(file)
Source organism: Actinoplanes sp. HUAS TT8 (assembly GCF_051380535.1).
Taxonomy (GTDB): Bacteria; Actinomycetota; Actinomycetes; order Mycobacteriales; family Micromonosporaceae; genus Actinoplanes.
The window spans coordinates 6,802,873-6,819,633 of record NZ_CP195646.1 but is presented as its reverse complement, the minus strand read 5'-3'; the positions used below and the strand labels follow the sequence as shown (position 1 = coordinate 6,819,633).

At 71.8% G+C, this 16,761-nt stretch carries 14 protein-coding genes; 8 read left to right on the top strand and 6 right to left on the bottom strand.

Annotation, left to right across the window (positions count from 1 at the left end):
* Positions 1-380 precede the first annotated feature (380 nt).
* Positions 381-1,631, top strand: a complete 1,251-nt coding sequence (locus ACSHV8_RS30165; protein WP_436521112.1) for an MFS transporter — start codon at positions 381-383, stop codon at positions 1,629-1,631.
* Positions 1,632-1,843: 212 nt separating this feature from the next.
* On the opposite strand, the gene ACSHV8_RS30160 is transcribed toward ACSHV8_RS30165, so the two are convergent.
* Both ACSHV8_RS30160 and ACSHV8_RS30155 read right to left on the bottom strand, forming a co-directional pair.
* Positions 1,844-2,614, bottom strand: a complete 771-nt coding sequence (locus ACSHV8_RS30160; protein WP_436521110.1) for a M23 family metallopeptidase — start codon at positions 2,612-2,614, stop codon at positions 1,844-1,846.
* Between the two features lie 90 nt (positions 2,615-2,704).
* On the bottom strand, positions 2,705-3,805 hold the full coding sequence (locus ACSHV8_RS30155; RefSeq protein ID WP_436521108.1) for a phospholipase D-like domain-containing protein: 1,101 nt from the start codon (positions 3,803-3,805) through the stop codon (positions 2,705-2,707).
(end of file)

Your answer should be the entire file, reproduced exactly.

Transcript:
Source organism: Actinoplanes sp. HUAS TT8 (assembly GCF_051380535.1).
Taxonomy (GTDB): Bacteria; Actinomycetota; Actinomycetes; order Mycobacteriales; family Micromonosporaceae; genus Actinoplanes.
The window spans coordinates 6,802,873-6,819,633 of record NZ_CP195646.1 but is presented as its reverse complement, the minus strand read 5'-3'; the positions used below and the strand labels follow the sequence as shown (position 1 = coordinate 6,819,633).

At 71.8% G+C, this 16,761-nt stretch carries 14 protein-coding genes; 8 read left to right on the top strand and 6 right to left on the bottom strand.

Annotation, left to right across the window (positions count from 1 at the left end):
* Positions 1-380 precede the first annotated feature (380 nt).
* Positions 381-1,631, top strand: a complete 1,251-nt coding sequence (locus ACSHV8_RS30165; protein WP_436521112.1) for an MFS transporter — start codon at positions 381-383, stop codon at positions 1,629-1,631.
* Positions 1,632-1,843: 212 nt separating this feature from the next.
* On the opposite strand, the gene ACSHV8_RS30160 is transcribed toward ACSHV8_RS30165, so the two are convergent.
* Both ACSHV8_RS30160 and ACSHV8_RS30155 read right to left on the bottom strand, forming a co-directional pair.
* Positions 1,844-2,614, bottom strand: a complete 771-nt coding sequence (locus ACSHV8_RS30160; protein WP_436521110.1) for a M23 family metallopeptidase — start codon at positions 2,612-2,614, stop codon at positions 1,844-1,846.
* Between the two features lie 90 nt (positions 2,615-2,704).
* On the bottom strand, positions 2,705-3,805 hold the full coding sequence (locus ACSHV8_RS30155; RefSeq protein ID WP_436521108.1) for a phospholipase D-like domain-containing protein: 1,101 nt from the start codon (positions 3,803-3,805) through the stop codon (positions 2,705-2,707).